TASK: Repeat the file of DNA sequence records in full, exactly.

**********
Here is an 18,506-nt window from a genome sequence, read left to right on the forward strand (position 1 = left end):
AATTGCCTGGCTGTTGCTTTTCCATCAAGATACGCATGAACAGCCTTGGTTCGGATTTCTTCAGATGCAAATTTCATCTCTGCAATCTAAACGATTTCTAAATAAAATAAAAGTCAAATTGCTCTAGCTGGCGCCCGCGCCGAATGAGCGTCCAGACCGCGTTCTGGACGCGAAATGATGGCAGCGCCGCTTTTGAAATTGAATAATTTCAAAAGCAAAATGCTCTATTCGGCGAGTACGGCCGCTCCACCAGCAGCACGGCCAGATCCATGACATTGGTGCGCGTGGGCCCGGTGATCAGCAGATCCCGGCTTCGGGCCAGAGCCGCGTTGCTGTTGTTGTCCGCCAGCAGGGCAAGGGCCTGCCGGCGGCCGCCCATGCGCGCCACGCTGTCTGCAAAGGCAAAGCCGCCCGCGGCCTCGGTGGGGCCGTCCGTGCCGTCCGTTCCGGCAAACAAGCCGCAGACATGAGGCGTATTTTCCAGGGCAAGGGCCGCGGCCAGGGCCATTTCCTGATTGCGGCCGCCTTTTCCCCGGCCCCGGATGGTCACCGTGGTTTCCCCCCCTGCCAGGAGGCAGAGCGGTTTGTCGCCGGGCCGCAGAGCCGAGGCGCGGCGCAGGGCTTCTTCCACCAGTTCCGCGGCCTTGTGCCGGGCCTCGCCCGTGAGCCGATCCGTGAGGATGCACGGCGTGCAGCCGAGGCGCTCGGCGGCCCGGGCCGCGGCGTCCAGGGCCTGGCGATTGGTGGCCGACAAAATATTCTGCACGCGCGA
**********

Here is an 18,506-nt window from a genome sequence, read left to right on the forward strand (position 1 = left end):
AATTGCCTGGCTGTTGCTTTTCCATCAAGATACGCATGAACAGCCTTGGTTCGGATTTCTTCAGATGCAAATTTCATCTCTGCAATCTAAACGATTTCTAAATAAAATAAAAGTCAAATTGCTCTAGCTGGCGCCCGCGCCGAATGAGCGTCCAGACCGCGTTCTGGACGCGAAATGATGGCAGCGCCGCTTTTGAAATTGAATAATTTCAAAAGCAAAATGCTCTATTCGGCGAGTACGGCCGCTCCACCAGCAGCACGGCCAGATCCATGACATTGGTGCGCGTGGGCCCGGTGATCAGCAGATCCCGGCTTCGGGCCAGAGCCGCGTTGCTGTTGTTGTCCGCCAGCAGGGCAAGGGCCTGCCGGCGGCCGCCCATGCGCGCCACGCTGTCTGCAAAGGCAAAGCCGCCCGCGGCCTCGGTGGGGCCGTCCGTGCCGTCCGTTCCGGCAAACAAGCCGCAGACATGAGGCGTATTTTCCAGGGCAAGGGCCGCGGCCAGGGCCATTTCCTGATTGCGGCCGCCTTTTCCCCGGCCCCGGATGGTCACCGTGGTTTCCCCCCCTGCCAGGAGGCAGAGCGGTTTGTCGCCGGGCCGCAGAGCCGAGGCGCGGCGCAGGGCTTCTTCCACCAGTTCCGCGGCCTTGTGCCGGGCCTCGCCCGTGAGCCGATCCGTGAGGATGCACGGCGTGCAGCCGAGGCGCTCGGCGGCCCGGGCCGCGGCGTCCAGGGCCTGGCGATTGGTGGCCGACAAAATATTCTGCACGCGCGA